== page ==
I’ve been winging it a bit with these, picking out the stitch patterns as I need them. I really like the pattern on the back of the hand, although it’s hard to see in these photos because I’m only halfway through the first repeat and the fabric is curling onto itself. The thumb gusset and thumb itself are being designed on the fly as well…for every stitch/row I add, I put a couple more dots on my paper.
These are, in my opinion, the coolest mittens ever, because I dyed the wool (er, baby alpaca), I spun the wool, and I knit the wool. Plus, I’ve been doing TONS of math to try to make these work out; not good or correct math, but I’m trying (yesterday I tried to fit a four stitch pattern into 70 stitches evenly not once, not twice, but three times. In case you think you should give this a go, don’t bother – it doesn’t work).
I also finally finished spinning the yarn for the second pair of mittens (fingerless mitts, actually). This was exciting because I needed brown yarn, and wasn’t having any luck creating brown. After several tries, however, I got this:
Yeah, I made these too.

On to Sock Summit Socks part Deux

I did a short celebratory dance on Saturday when I finished my HoarWars2010 socks, then moved on quickly to finish the Hedera socks that had been languishing sadly in a paper lunch sack since mid April (I got distracted). I just looked back thru my posts, and I notice that I haven’t even mentioned these poor little socks since April 5th, but I must have been knitting on them occasionally, because when I took them out on Saturday afternoon – seriously, mere moments after I’d finished the other ones – I only had two pattern repeats to do before starting on the toe. I completed the knitting part on Monday at lunch, but I didn’t have my darning needle with me, so I couldn’t graft the toe closed.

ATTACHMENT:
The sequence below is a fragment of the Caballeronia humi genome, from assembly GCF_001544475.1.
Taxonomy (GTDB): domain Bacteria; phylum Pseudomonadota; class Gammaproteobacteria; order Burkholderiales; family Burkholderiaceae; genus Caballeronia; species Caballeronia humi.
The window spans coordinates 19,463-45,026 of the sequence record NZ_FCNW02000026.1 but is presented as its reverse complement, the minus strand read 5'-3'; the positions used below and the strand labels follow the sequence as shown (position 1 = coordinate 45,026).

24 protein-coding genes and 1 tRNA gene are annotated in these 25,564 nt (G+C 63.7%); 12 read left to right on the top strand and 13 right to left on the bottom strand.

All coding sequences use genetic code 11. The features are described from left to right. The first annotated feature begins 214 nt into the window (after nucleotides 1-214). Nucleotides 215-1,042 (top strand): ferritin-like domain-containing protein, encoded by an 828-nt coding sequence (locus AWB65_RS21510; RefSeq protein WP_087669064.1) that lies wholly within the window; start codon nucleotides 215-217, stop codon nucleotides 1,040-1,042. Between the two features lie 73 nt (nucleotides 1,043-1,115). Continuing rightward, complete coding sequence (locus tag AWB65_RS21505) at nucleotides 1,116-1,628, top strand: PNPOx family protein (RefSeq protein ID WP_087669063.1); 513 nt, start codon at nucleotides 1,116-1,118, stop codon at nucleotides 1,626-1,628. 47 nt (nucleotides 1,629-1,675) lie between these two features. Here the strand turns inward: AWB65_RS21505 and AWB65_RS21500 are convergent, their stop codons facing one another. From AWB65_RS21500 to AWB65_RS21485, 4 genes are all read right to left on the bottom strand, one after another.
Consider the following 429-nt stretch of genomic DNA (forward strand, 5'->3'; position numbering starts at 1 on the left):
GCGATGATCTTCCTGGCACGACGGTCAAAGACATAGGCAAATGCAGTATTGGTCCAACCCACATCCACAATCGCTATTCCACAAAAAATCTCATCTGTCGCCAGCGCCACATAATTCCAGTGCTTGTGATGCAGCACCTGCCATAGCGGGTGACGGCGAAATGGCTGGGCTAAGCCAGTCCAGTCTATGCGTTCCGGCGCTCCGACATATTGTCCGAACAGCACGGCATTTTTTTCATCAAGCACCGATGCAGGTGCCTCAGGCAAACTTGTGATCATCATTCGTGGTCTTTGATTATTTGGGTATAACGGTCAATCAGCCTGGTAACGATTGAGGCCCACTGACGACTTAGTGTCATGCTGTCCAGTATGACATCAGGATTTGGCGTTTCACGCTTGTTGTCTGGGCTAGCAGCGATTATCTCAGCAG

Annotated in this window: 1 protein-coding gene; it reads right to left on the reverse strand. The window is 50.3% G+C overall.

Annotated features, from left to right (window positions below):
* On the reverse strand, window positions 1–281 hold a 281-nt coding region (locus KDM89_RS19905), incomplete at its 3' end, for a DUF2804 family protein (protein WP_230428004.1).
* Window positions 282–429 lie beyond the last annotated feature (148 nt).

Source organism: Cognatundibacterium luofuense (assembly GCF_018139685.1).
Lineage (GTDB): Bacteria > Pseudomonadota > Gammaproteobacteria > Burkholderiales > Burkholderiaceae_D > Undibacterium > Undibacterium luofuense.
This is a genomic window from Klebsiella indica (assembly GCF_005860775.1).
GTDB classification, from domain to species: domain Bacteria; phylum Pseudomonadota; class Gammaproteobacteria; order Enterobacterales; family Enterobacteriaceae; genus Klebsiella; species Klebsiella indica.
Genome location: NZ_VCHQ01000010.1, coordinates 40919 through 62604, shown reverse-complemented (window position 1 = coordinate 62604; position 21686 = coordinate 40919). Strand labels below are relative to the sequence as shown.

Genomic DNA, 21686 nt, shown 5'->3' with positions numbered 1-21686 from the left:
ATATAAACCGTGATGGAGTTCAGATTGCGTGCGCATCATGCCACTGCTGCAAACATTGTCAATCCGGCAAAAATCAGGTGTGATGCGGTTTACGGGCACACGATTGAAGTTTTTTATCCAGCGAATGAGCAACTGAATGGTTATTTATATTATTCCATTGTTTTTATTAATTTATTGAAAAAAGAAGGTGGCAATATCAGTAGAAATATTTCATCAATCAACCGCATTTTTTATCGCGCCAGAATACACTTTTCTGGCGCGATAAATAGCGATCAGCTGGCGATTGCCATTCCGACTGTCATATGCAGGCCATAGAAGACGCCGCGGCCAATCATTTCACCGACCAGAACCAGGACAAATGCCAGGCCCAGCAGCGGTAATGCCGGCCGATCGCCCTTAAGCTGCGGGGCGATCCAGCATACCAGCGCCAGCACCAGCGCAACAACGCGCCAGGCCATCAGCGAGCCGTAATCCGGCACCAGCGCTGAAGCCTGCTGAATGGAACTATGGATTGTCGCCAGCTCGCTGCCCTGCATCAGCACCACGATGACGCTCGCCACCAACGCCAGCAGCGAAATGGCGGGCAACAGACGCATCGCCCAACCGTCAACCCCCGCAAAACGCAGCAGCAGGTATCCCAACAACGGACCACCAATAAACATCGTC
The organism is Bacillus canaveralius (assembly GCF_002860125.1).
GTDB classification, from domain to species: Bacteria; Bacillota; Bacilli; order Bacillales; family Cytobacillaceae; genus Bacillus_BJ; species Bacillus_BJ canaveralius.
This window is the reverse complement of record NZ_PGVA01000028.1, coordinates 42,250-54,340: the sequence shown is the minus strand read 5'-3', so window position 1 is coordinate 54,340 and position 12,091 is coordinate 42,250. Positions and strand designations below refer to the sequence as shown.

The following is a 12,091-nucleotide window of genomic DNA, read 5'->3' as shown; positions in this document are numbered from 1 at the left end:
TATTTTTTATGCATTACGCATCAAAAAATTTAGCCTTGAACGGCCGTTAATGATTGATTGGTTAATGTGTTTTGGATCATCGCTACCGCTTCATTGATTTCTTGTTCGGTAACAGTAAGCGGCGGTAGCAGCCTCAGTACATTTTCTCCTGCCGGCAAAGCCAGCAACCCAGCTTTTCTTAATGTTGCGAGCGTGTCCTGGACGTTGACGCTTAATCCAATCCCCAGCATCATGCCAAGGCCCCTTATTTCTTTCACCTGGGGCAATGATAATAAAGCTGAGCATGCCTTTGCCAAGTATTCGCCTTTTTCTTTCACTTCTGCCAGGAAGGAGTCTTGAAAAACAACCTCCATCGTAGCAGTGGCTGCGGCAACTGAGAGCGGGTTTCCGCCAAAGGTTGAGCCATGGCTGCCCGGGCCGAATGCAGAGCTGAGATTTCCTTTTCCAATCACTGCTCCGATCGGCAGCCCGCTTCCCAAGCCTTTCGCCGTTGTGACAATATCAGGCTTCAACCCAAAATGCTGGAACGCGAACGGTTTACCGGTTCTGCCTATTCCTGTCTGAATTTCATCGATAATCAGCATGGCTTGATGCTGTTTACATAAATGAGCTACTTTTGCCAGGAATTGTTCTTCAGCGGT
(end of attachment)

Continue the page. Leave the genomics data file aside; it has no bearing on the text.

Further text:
In fact, I still haven’t grafted the toe closed. Hold on, I’ll be right back.

…almost done…


Hedera socks, pattern by Cookie A, from knit. sock. love. Knit with Knit Picks Imagination Hand Painted sock yarn, Make Believe colorway.

So anyway, on Monday, at lunch, after I’d finished all but the grafting for Hedera, I started on my second pair of Sock Summit Socks. Admittedly, these ones are kind of cheating, since they’re anklets, but they have fussy little cables that, although charming and lovely, are a pain in the butt to knit.

In Season, pattern by Melissa Morgan-Oakes, from the 2009 RSC (yeah, I’m lagging a bit on my RSC kits). Yarn is Heirloom from Blue Moon Fiber Arts (sent with the kit, but not available on their site. I just checked.)

They’re further along now than they were in the photo above, but I’m going to wait to show them to you again until I’m at least done with the heel. By my calculations, I have to finish these over the weekend in order to have any hope of finishing a third pair by the end of July. Ok, I’m off to knit!